Also, I couldn’t help wondering why we keep on buying supplies we’ll never use when there’s so much great art out there looking for a home and a place in our hearts.
To be honest, I don’t have much extra money to spend on anything really, but I’ve bought a couple of Carmi’s adorable poufs and they’ve brought me way more pleasure than the pasta machine (still in its box) that I got with a Michael’s 40 per cent off coupon three years ago.
Ditto for this fabric collage I recently bought from Colette that brings a smile to my face and lifts my spirits every time I look at it—which is more than I can say for the huge stash of paper I’ve amassed over the years. It just makes me feel guilty when I think about how I’m not using it.
John and I agreed that if we ever win the lottery, the first thing we would do (after paying our debts) is to go out and buy lots of art. But there’s no reason why any one of us can’t be a collector on a more modest scale. Like David for example. Last week he went to the Toronto Outdoor Art Exhibition and bought several prints. He’s been doing this since the age of nineteen, and there’s something serene about his environment because of the art he’s chosen and framed. Much nicer than a few generic pictures slapped on the walls, and more personal.

So I put it to you: why not buy some art?

Friday, July 13, 2007

Photoshop Friday #1

I’ve toyed with the idea of starting another blog focused totally on Photoshop. But since I don’t have the time right now to keep it up, I decided to do a mini Photoshop tutorial every Friday instead.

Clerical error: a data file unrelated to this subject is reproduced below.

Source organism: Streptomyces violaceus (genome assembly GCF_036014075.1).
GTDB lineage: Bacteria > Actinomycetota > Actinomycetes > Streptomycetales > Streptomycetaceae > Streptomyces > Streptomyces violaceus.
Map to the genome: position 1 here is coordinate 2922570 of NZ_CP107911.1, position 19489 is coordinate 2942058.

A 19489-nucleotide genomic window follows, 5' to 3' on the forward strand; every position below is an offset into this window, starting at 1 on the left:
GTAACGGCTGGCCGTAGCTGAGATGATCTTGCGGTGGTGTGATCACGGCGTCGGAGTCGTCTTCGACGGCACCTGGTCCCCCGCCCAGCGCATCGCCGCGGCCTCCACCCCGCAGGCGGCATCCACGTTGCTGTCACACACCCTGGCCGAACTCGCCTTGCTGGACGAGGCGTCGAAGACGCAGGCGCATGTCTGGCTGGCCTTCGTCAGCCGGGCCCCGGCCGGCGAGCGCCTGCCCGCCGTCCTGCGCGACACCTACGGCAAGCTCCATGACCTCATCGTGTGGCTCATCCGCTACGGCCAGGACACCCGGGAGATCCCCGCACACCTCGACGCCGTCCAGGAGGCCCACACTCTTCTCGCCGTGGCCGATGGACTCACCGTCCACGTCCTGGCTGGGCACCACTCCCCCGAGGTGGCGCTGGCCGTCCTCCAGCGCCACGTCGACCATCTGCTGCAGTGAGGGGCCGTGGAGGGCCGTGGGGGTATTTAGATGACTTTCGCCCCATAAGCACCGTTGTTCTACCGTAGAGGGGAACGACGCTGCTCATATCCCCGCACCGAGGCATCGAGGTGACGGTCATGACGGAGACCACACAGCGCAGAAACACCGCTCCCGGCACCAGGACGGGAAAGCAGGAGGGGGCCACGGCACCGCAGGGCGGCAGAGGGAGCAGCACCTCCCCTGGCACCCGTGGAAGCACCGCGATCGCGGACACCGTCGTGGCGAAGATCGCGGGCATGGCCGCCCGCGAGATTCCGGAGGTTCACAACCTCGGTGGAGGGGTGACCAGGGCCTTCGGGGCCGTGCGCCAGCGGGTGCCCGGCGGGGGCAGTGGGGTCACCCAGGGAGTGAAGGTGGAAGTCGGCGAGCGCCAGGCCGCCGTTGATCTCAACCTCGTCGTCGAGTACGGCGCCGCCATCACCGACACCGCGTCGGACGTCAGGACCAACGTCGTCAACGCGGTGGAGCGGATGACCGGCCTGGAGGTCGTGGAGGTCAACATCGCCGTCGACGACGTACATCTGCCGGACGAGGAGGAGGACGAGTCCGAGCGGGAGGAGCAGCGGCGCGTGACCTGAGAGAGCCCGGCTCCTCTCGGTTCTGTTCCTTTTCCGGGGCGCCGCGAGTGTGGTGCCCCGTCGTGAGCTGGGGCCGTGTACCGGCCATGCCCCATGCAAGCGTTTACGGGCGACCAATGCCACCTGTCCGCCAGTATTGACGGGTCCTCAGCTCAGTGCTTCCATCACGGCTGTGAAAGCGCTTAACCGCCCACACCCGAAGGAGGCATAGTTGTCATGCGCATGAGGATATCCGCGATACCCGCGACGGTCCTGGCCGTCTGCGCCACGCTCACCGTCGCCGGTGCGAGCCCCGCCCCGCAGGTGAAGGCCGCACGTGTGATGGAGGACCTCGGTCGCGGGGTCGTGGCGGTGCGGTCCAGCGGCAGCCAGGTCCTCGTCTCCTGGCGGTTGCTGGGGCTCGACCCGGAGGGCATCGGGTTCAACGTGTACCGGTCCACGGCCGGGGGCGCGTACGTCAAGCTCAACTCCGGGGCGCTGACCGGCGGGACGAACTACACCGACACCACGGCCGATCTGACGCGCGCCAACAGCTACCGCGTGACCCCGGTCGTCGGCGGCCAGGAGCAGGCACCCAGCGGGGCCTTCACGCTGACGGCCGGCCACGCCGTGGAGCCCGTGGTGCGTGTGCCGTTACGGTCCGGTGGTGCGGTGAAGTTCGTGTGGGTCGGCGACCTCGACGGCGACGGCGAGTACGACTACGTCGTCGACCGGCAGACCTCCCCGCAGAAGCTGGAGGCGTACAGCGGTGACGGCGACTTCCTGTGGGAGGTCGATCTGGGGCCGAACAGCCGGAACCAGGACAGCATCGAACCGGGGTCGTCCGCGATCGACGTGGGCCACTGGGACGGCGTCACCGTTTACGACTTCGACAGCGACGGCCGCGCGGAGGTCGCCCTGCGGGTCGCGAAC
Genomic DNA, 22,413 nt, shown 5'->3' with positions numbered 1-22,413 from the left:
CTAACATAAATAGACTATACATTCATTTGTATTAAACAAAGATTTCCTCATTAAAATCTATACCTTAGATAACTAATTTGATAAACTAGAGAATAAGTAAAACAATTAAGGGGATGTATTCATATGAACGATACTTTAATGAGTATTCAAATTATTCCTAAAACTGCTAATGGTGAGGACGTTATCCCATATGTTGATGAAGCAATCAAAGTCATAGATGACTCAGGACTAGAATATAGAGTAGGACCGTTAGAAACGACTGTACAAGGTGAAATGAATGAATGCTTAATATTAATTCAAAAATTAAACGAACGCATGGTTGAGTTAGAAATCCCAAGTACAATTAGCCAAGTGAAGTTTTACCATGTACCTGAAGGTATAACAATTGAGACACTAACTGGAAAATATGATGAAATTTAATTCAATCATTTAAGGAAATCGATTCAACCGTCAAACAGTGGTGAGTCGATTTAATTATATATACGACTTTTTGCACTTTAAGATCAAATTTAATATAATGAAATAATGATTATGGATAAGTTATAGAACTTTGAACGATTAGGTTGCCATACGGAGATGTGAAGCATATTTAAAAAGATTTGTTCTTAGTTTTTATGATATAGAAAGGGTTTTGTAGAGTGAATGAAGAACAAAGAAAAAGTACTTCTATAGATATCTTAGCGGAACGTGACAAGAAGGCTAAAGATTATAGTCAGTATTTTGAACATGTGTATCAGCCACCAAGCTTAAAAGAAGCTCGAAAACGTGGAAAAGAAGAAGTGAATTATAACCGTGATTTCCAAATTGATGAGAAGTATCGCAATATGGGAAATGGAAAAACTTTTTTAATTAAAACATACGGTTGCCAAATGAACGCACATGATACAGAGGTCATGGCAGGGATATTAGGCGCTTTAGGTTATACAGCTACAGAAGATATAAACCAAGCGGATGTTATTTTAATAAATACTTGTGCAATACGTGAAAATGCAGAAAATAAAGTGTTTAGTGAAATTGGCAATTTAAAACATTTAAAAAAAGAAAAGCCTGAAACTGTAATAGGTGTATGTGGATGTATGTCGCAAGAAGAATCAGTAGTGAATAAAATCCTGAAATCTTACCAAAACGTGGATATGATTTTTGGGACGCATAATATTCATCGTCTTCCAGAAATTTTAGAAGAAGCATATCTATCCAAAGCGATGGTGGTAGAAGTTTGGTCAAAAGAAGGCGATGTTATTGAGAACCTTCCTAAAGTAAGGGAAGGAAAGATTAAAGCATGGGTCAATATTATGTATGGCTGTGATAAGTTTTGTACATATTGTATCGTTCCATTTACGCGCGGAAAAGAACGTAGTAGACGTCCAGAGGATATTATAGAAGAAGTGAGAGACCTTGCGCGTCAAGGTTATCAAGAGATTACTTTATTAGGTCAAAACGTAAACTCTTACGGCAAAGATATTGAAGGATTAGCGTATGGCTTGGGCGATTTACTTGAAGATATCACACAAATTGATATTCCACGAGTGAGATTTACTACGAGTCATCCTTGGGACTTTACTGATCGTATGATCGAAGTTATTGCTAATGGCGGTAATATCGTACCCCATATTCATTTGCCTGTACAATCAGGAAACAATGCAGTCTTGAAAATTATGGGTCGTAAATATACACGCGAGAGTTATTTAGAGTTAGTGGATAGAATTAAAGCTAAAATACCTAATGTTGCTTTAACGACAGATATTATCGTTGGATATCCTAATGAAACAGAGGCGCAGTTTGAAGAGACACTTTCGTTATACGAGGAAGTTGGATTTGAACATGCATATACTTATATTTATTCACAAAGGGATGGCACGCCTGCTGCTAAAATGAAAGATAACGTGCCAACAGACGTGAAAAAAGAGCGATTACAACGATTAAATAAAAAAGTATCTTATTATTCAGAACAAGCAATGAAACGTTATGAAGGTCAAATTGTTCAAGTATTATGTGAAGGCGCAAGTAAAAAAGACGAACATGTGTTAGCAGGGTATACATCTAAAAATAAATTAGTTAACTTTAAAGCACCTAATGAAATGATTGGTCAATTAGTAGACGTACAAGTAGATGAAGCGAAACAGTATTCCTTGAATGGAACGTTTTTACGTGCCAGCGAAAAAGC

People often ask me how I achieve certain effects with the program, or how I put everything together. Sometimes a finished image will have up to twenty layers, so it’s hard to remember what I’ve actually done most of the time. Basically I just keep experimenting until I achieve something I’m happy with. This doesn’t always work though. I have an image of five pieces of toast that I’ve done nine different versions of, and they all look terrible.
Anyway, for this digital ATC called Agnes Rising Up, I used scans of a necklace I like and an old photo (see above). I like the necklace bezel because it’s pearly and crackly, and I knew it would scan well. The photo of Agnes is not a good one, but she fascinates me. Because of the clothing she’s wearing, I’m pretty sure she must have been a servant, and one eye is smaller than the other.
In order to use Agnes just on her own, I would have been forced to do some heavy-duty rescue work in Photoshop, but I decided not to. The only thing I touched up were the whites of her eyes. I used the Eraser tool at 25 per cent opacity on the brush setting so her eyes would stand out more, yet not be too startling.
I dragged the scan of the necklace bezel into the Agnes file and then chose Darken in the Layers palette so Agnes could show through. I went back and forth between the two layers playing with Saturation, Contrast and Levels (under Images> Adjustments) in order to intensify the color.
It wasn’t hard to do, and took me about fifteen minutes. I’m not completely happy with Agnes because she looks a little muddy, but I did take her as far as she could go—given my level of skill and understanding. When it comes to Photoshop, my motto is always: “Go forth and experiment.”

Wednesday, July 11, 2007

I'm of Four Minds

I finished writing my book tonight. Not that I’m kidding myself I’ve actually finished. I still have to read everything through and reorganize, but thankfully the dreaded rewriting is through. I’ve decided not to do anymore revising before I send it off to my trusty editors. I know John will go nuts copyediting my introduction because I had so much trouble writing it, and I just can’t handle that right now.
Frankly I’d be happy not to do any writing ever again. It’s just too hard. (This blog doesn’t count, because I just do it without worrying about grammar or style).
David sent me a picture of his new girlfriend tonight and she has the same name as the one I’d give the heroine of my next book. I took this as a sign that if I do any more writing, it will have to be fiction.

P.S. June, this ATC is for you, but I never did get around to the greens.

Monday, July 09, 2007

The Blahs